Why should there be just one day each year when we give thanks?
People often remark at Christmastime how nice it would be if the kinder, gentler, more giving attitudes we see during the season would carry over to the rest of the year. I feel the same way about Thanksgiving. Why should there be just one day each year when we give thanks? Why can't we have an attitude of gratitude all year long?
One day many years ago I came home to find that my house had been robbed. The perpetrators were not content to steal what they could find. They also vandalized the house. Hundreds of books were pulled from the bookshelves and many were torn in two. Many other senseless acts of vandalism were also immediately apparent. I went to the desk where my phone sat to call the police, only to find that it, too, had been stolen!
And I was grateful.
Grateful? Grateful for what? Many things came to mind immediately. First, that although my house had changed drastically, God had not changed. I was also grateful that I had not been home when the robbery took place, because it is likely that someone would have been hurt. I was grateful that the burglars had not found or destroyed many items that were important to me. I could go on, but you get the picture.
One of the most often misquoted Scriptures is I Thessalonians 5:18: "In everything give thanks; for this is the will of God in Christ Jesus for you." People often say that we are supposed to be grateful FOR everything. In fact, I just found a website written by a clergyman where he puts forth that very idea: "An attitude of gratitude - that is, being grateful for EVERYTHING God sends us - is a key to praying effectively."
What a difference a small preposition makes. There is a world of difference in being grateful IN every situation as opposed to being grateful FOR every situation. You will notice that in the list of things I was grateful for following the robbery, I did not mention the robbery itself.
Recently several of my friends and fellow church members have lost family members that they loved. I didn't counsel any of them to be grateful that their loved one had died. That would have been foolish. But we have had conversations about the good that has come out of the situation: relationships restored, families drawn closer.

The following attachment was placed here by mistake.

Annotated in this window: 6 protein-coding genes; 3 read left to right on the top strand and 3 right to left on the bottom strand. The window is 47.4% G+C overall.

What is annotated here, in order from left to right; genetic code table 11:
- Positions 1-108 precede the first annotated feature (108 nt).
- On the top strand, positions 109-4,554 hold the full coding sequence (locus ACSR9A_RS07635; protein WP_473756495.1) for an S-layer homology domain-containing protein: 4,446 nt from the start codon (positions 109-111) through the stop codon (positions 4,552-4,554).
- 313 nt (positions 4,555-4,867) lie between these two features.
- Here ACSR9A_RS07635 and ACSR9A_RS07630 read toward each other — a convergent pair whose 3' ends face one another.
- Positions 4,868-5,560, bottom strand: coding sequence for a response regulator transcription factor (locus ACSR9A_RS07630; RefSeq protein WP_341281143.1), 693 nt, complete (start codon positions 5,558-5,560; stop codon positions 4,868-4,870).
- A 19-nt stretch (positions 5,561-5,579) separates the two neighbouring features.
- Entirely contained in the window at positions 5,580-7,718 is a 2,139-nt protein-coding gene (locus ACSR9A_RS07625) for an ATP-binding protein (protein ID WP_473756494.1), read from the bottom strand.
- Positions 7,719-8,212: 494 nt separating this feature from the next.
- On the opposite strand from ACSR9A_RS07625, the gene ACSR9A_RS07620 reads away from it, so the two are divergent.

So, with that important bit of theology out of the way, we can concentrate on what it means to be grateful IN every situation.
God wants us to have an attitude of gratitude. He doesn't like whining and complaining. Look at what He had to say to the children of Israel when they whined about their circumstances after He delivered them out of bondage in Egypt. God had done many miracles to free them from slavery and bring them into their own land, but they complained because everything wasn't easy.
"And all the congregation lifted up their voice, and cried; and the people wept that night. And all the children of Israel murmured against Moses and against Aaron: and the whole congregation said unto them, would God that we had died in the land of Egypt! Or would God we had died in this wilderness! And wherefore hath the Lord brought us unto this land, to fall by the sword, that our wives and our children should be a prey? Were it not better for us to return into Egypt?"(Numbers 14:1-4).
Instead of being grateful for all God had done, they complained! And God said to Moses, "How long will this people provoke me? And how long will it be before they believe me, for all the signs which I have showed among them? Numbers 14:10,11. In other words, "Enough with the whining. How about a little gratitude?"
Another verse that is often misquoted is Romans 8:28, "For we know that all things work together for good for them that love the Lord and are called according to His purpose." Instead, people (even some uneducated preachers) will say, "Well this terrible thing that just happened to you must be the will of God, because the Bible says that everything that happens to us is for our good."
That is NOT what Romans 8:28 says! It doesn't say that bad things are God's will. It says that He will make ALL things (good and bad) work TOGETHER so that the OUTCOME is good. He knows how to take things that were meant to do us harm, and turn them around so that the final outcome is in His plan and is in our best interest.
When you put these two verses together, you find that we indeed have much for which we can (and should be!) grateful.
When we know (not hope, but know beyond any doubt) that The Creator of the Universe is in charge of our lives, and takes time out of His busy schedule to make sure that everything is working together for our good, it is easy to give thanks in every situation. That doesn't mean that we are going to be happy that a loved one has died, or that the first new car we ever bought was totaled in an accident a few days after we bought it.
It does mean that when we love God and walk in His will, we know that God constantly watches over us. Therefore, we can have confidence that everything will be fine in the end, because He loves us so much.
So cultivate an attitude of gratitude. According to all the research, you will be happier and healthier. And the people around you will appreciate it as well.
Dr. Tom Barrett has been an ordained minister for 30 years. He has written for local and national publications for most of his life, and has authored several non-fiction books. He has been interviewed on many TV and radio programs, and speaks at seminars nationwide. Tom is the editor and publisher of Conservative Truth, an email newsletter read by over fifty thousand weekly which focuses on moral and political issues from a Biblical viewpoint.